In my family’s recipes this shows up in the sweet and sour sauce that is served with my great grandmother’s sauerbraten.   Great Grandma Muchorowski might have even used local Over-the-Rhine company, Streitman Biscuits’, gingersnaps in her Sunday Sauerbraten.   Other recipes that pair vinegar and sweetness also incorporate the gingersnap thickening method.  I’ve found old recipes for sweet and sour beef tongue sauce that use this.     Also, very old local German recipes for mock turtle soup incorporate the little cookie as a thickening agent.    A recipe for sweet and sour cabbage soup does similarly.      Lubchow’s in New York City, the longest running German restaurant in the Big Apple, used gingersnaps to thicken their sauerbraten.     Even noted Louisiana Cajun chef, Paul Prudhomme, served a roast pork with gingersnap gravy at his restaurant, K-Paul’s.

Not only is this a time saver, it’s also frugality.     It would take a lot of cornstarch to do the same thickening that a few gingersnaps do very quickly.  Leave it to that pfennig pinching Hausfrau to come up with this.   Before commercial gingersnaps from Nabisco, they might use stale lebkucken or gingerbread around for the holidays or over the Winter, which is when these sweet and sour hearty meat recipes are served.   Other older German recipes call for schwartzbrot or black bread crumbles as thickening agent in sauerbraten.      The gingersnap method was so widely used that Good Housekeeping listed 15 gingersnaps as equal to one cup of roux flour.

And the origin of this German roux goes back even further to a  dish from Flanders (the northern European area encompasing France, Belgium and Holland called Carbonnade a la Flamande.    It’s the Germanic answer to the French Boeuf Bourguignon.   Southern German cooking in Swabia and Bavaria use a thickened browne Bruhe or brown broth that’s served over Jaeger schnitzel.

So the next time you have that delicious sauerbraten, thank that nameless Germanic immigrant housewife who invented the GTM – gingersnap thickening method.


A Mt. Healthy Chili Parlor Hiding in Plain Sight for Over Fifty Years



Sometimes you’re turned onto off-the-beaten-path restaurants by friends in the know.    Then there are the rare times when those restaurants find you.   That was the case this afternoon, as my cousin Ken and I were selling our high quality junk at the 127 Garage sale on Hamilton Avenue in Mt. Healthy.

There was a mom and pop restaurant right across the street from our gypsy selling encampment called A & A.  Ken was the first to venture in to see what they had for lunch.  A discreet sign on the front of the building proclaims “Homemade Chili and Special Breakfast.”     As a chili historian I was intrigued.    I must have passed this place a million times as a kid and teenager,  but I had never been inside.   Ken  came back with their menu and said he ordered their pork chop plate and that Orpha, who has been serving there for 30 years, was willing to deliver our orders across the street.    I got the turkey sandwich on rye with a side of house coleslaw.   It was one of the best and generously meated sandwiches I’ve had in a long time.   Ken got two huge pork chops, cole slaw and a heap of hash browns that could have fed an army.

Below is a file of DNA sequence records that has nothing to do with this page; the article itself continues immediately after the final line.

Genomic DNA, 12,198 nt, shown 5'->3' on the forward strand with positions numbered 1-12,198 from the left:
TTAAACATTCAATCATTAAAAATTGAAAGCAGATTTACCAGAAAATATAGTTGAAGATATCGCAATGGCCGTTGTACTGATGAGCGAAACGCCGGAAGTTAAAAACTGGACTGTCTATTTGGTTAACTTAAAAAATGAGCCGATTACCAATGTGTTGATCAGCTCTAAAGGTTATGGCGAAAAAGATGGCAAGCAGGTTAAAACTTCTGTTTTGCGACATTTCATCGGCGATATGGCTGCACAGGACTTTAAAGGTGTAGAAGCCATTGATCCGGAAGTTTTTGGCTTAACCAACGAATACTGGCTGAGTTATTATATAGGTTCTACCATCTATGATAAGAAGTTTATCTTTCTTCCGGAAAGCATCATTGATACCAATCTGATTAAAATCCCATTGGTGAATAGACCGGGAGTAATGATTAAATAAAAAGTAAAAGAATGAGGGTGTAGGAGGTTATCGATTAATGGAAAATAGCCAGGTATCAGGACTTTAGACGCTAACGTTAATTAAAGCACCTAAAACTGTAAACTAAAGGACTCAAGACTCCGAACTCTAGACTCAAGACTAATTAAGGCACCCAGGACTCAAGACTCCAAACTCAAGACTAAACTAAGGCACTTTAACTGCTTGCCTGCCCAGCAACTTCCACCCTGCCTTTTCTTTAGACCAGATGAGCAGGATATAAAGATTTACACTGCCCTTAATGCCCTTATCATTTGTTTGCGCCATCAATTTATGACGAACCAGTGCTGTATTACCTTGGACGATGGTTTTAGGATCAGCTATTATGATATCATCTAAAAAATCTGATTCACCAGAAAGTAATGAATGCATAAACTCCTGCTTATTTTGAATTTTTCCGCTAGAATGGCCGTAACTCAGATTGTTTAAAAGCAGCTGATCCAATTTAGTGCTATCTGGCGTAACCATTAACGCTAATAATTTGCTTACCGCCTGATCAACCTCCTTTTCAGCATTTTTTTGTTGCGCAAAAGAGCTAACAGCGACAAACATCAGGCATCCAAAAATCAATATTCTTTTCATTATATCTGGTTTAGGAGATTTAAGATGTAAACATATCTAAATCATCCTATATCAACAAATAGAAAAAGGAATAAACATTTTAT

Stepping inside the restaurant is like stepping back in time to the 1960s.     It’s a simple mom and pop jewel that is a welcome oasis from the chains that surround it.   And long before McDonald’s offered breakfast all day, Rallis was doing it – with a side of goetta.   Today, the traffic from the yard sale pickers has given him a lot of business.   About six high backed booths stand in front of a horseshoe shaped counter with swivel stools in the back.    Ms. Orpha Dunnock shouts orders through the pass-through window to the grill, which Rallis mans most days from 7 AM to 2 PM.     If you eat at the counter, Rallis will tell you stories of his native Greece, and all the other chili pioneers, like the Kiradjieffs of Empress Chili that he palled around with back in the day.



89 year old Angelo Rallis, takes a break from the grill at A & A in Mt. Healthy.

A & A stands for Alexandra and Angelo Rallis, the couple from Kastoria, Greece, (the land of most of the Cincinnati chili pioneers) who have owned it for nearly 50 years, until Alexandra passed away seven years ago.   Since the late 1950s, the couple had served Cincinnati chili, double decker sandwiches, and diner fare.     They came to Cincinnati in 1955, after Angelo worked for 5 years helping the U.S. administer the Marshall Plan in Greece.   After arriving in Cincinnati, he worked for his uncle, Norman Phillip Bazoff, who owned Park Chili in Northside.   That’s where he learned the secret Cincinnati chili recipe that he serves on his cheese coneys, threeways, and chili cheese fries.